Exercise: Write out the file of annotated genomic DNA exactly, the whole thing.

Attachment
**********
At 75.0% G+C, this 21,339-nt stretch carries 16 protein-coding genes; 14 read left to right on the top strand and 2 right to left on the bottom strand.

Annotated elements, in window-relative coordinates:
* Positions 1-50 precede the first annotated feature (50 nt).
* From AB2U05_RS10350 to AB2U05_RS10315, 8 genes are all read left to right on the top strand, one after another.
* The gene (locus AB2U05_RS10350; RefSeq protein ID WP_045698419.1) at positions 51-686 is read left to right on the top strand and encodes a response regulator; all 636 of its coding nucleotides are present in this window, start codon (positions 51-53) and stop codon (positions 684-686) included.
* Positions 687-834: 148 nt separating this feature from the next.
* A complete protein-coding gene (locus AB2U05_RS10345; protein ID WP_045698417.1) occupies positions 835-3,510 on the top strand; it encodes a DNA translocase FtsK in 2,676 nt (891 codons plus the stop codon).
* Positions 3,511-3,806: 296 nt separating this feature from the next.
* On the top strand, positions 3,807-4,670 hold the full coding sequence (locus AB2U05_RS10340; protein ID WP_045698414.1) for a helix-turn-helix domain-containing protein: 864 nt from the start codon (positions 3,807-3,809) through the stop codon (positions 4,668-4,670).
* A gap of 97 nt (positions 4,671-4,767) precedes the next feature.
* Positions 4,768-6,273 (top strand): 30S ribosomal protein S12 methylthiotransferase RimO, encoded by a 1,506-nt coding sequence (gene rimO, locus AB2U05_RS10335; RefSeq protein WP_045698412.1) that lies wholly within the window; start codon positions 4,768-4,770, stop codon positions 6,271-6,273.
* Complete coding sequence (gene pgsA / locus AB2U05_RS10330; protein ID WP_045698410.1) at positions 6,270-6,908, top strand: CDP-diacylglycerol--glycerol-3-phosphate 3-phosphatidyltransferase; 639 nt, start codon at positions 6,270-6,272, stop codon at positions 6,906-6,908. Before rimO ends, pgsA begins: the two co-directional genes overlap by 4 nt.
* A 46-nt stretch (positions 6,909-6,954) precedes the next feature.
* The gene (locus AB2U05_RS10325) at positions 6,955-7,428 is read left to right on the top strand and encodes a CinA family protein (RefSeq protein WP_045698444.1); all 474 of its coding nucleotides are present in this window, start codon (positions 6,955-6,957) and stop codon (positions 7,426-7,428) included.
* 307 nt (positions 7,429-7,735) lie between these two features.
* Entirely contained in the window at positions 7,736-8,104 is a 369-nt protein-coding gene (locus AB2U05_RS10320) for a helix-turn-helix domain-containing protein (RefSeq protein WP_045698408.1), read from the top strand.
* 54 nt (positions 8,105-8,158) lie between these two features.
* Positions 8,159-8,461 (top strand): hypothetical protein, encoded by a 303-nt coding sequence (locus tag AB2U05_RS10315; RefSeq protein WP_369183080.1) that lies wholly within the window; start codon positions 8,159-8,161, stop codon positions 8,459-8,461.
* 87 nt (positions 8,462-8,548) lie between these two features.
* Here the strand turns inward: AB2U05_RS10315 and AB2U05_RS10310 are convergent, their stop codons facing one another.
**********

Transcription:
At 75.0% G+C, this 21,339-nt stretch carries 16 protein-coding genes; 14 read left to right on the top strand and 2 right to left on the bottom strand.

Annotated elements, in window-relative coordinates:
* Positions 1-50 precede the first annotated feature (50 nt).
* From AB2U05_RS10350 to AB2U05_RS10315, 8 genes are all read left to right on the top strand, one after another.
* The gene (locus AB2U05_RS10350; RefSeq protein ID WP_045698419.1) at positions 51-686 is read left to right on the top strand and encodes a response regulator; all 636 of its coding nucleotides are present in this window, start codon (positions 51-53) and stop codon (positions 684-686) included.
* Positions 687-834: 148 nt separating this feature from the next.
* A complete protein-coding gene (locus AB2U05_RS10345; protein ID WP_045698417.1) occupies positions 835-3,510 on the top strand; it encodes a DNA translocase FtsK in 2,676 nt (891 codons plus the stop codon).
* Positions 3,511-3,806: 296 nt separating this feature from the next.
* On the top strand, positions 3,807-4,670 hold the full coding sequence (locus AB2U05_RS10340; protein ID WP_045698414.1) for a helix-turn-helix domain-containing protein: 864 nt from the start codon (positions 3,807-3,809) through the stop codon (positions 4,668-4,670).
* A gap of 97 nt (positions 4,671-4,767) precedes the next feature.
* Positions 4,768-6,273 (top strand): 30S ribosomal protein S12 methylthiotransferase RimO, encoded by a 1,506-nt coding sequence (gene rimO, locus AB2U05_RS10335; RefSeq protein WP_045698412.1) that lies wholly within the window; start codon positions 4,768-4,770, stop codon positions 6,271-6,273.
* Complete coding sequence (gene pgsA / locus AB2U05_RS10330; protein ID WP_045698410.1) at positions 6,270-6,908, top strand: CDP-diacylglycerol--glycerol-3-phosphate 3-phosphatidyltransferase; 639 nt, start codon at positions 6,270-6,272, stop codon at positions 6,906-6,908. Before rimO ends, pgsA begins: the two co-directional genes overlap by 4 nt.
* A 46-nt stretch (positions 6,909-6,954) precedes the next feature.
* The gene (locus AB2U05_RS10325) at positions 6,955-7,428 is read left to right on the top strand and encodes a CinA family protein (RefSeq protein WP_045698444.1); all 474 of its coding nucleotides are present in this window, start codon (positions 6,955-6,957) and stop codon (positions 7,426-7,428) included.
* 307 nt (positions 7,429-7,735) lie between these two features.
* Entirely contained in the window at positions 7,736-8,104 is a 369-nt protein-coding gene (locus AB2U05_RS10320) for a helix-turn-helix domain-containing protein (RefSeq protein WP_045698408.1), read from the top strand.
* 54 nt (positions 8,105-8,158) lie between these two features.
* Positions 8,159-8,461 (top strand): hypothetical protein, encoded by a 303-nt coding sequence (locus tag AB2U05_RS10315; RefSeq protein WP_369183080.1) that lies wholly within the window; start codon positions 8,159-8,161, stop codon positions 8,459-8,461.
* 87 nt (positions 8,462-8,548) lie between these two features.
* Here the strand turns inward: AB2U05_RS10315 and AB2U05_RS10310 are convergent, their stop codons facing one another.